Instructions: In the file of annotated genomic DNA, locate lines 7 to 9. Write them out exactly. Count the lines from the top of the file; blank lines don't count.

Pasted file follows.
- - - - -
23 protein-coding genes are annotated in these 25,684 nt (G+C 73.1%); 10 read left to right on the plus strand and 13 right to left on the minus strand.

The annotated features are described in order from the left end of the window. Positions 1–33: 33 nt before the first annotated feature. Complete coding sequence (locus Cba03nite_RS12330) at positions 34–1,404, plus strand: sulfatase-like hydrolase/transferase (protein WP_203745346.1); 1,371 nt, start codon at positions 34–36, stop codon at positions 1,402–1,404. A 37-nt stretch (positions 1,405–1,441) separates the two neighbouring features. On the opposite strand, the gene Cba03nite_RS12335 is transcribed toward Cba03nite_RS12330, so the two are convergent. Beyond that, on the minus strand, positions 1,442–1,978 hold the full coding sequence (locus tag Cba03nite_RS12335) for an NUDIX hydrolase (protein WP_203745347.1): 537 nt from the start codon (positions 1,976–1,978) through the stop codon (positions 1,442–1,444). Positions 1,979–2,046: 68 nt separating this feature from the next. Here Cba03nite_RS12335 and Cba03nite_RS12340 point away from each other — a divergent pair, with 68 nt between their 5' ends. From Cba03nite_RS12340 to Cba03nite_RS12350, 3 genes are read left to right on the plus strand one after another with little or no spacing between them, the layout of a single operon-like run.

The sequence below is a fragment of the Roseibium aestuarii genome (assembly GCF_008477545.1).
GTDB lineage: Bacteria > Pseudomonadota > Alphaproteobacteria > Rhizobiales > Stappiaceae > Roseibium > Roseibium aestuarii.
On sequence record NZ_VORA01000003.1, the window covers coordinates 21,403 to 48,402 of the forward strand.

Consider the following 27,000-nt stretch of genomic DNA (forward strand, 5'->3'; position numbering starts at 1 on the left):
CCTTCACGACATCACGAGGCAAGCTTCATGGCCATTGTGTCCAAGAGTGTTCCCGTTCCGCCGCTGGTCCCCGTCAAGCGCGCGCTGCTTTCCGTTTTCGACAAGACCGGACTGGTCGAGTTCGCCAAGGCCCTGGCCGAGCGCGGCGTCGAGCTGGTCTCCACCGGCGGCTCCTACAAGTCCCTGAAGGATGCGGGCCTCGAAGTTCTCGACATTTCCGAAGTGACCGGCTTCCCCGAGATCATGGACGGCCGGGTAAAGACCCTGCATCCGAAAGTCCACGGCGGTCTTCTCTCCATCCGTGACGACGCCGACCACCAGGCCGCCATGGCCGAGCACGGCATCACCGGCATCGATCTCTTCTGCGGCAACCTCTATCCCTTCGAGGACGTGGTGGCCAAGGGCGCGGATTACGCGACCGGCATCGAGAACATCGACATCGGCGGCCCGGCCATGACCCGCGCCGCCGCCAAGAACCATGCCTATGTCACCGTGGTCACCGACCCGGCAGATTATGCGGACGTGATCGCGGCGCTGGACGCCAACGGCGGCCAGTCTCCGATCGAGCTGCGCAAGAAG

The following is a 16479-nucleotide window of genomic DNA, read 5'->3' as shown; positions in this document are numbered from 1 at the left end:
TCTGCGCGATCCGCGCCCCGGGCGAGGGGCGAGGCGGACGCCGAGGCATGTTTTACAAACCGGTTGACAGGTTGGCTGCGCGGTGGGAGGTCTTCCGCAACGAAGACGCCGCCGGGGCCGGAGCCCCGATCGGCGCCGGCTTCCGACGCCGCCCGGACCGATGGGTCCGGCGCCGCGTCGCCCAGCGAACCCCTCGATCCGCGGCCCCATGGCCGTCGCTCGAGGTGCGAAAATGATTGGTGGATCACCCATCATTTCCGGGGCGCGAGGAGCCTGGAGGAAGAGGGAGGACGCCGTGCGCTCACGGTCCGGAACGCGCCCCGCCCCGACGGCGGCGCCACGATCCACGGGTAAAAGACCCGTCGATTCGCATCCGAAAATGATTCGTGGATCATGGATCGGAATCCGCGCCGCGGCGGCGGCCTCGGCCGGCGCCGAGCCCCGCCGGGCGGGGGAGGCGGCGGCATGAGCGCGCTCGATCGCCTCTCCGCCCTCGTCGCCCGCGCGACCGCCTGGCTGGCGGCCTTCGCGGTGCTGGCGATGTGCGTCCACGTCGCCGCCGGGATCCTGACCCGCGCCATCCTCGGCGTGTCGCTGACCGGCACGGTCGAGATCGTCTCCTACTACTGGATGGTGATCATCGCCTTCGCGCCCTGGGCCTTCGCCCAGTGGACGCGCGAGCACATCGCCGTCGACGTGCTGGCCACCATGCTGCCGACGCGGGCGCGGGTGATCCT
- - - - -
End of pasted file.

CCTTCACGACATCACGAGGCAAGCTTCATGGCCATTGTGTCCAAGAGTGTTCCCGTTCCGCCGCTGGTCCCCGTCAAGCGCGCGCTGCTTTCCGTTTTCGACAAGACCGGACTGGTCGAGTTCGCCAAGGCCCTGGCCGAGCGCGGCGTCGAGCTGGTCTCCACCGGCGGCTCCTACAAGTCCCTGAAGGATGCGGGCCTCGAAGTTCTCGACATTTCCGAAGTGACCGGCTTCCCCGAGATCATGGACGGCCGGGTAAAGACCCTGCATCCGAAAGTCCACGGCGGTCTTCTCTCCATCCGTGACGACGCCGACCACCAGGCCGCCATGGCCGAGCACGGCATCACCGGCATCGATCTCTTCTGCGGCAACCTCTATCCCTTCGAGGACGTGGTGGCCAAGGGCGCGGATTACGCGACCGGCATCGAGAACATCGACATCGGCGGCCCGGCCATGACCCGCGCCGCCGCCAAGAACCATGCCTATGTCACCGTGGTCACCGACCCGGCAGATTATGCGGACGTGATCGCGGCGCTGGACGCCAACGGCGGCCAGTCTCCGATCGAGCTGCGCAAGAAG

The following is a 16479-nucleotide window of genomic DNA, read 5'->3' as shown; positions in this document are numbered from 1 at the left end:
TCTGCGCGATCCGCGCCCCGGGCGAGGGGCGAGGCGGACGCCGAGGCATGTTTTACAAACCGGTTGACAGGTTGGCTGCGCGGTGGGAGGTCTTCCGCAACGAAGACGCCGCCGGGGCCGGAGCCCCGATCGGCGCCGGCTTCCGACGCCGCCCGGACCGATGGGTCCGGCGCCGCGTCGCCCAGCGAACCCCTCGATCCGCGGCCCCATGGCCGTCGCTCGAGGTGCGAAAATGATTGGTGGATCACCCATCATTTCCGGGGCGCGAGGAGCCTGGAGGAAGAGGGAGGACGCCGTGCGCTCACGGTCCGGAACGCGCCCCGCCCCGACGGCGGCGCCACGATCCACGGGTAAAAGACCCGTCGATTCGCATCCGAAAATGATTCGTGGATCATGGATCGGAATCCGCGCCGCGGCGGCGGCCTCGGCCGGCGCCGAGCCCCGCCGGGCGGGGGAGGCGGCGGCATGAGCGCGCTCGATCGCCTCTCCGCCCTCGTCGCCCGCGCGACCGCCTGGCTGGCGGCCTTCGCGGTGCTGGCGATGTGCGTCCACGTCGCCGCCGGGATCCTGACCCGCGCCATCCTCGGCGTGTCGCTGACCGGCACGGTCGAGATCGTCTCCTACTACTGGATGGTGATCATCGCCTTCGCGCCCTGGGCCTTCGCCCAGTGGACGCGCGAGCACATCGCCGTCGACGTGCTGGCCACCATGCTGCCGACGCGGGCGCGGGTGATCCT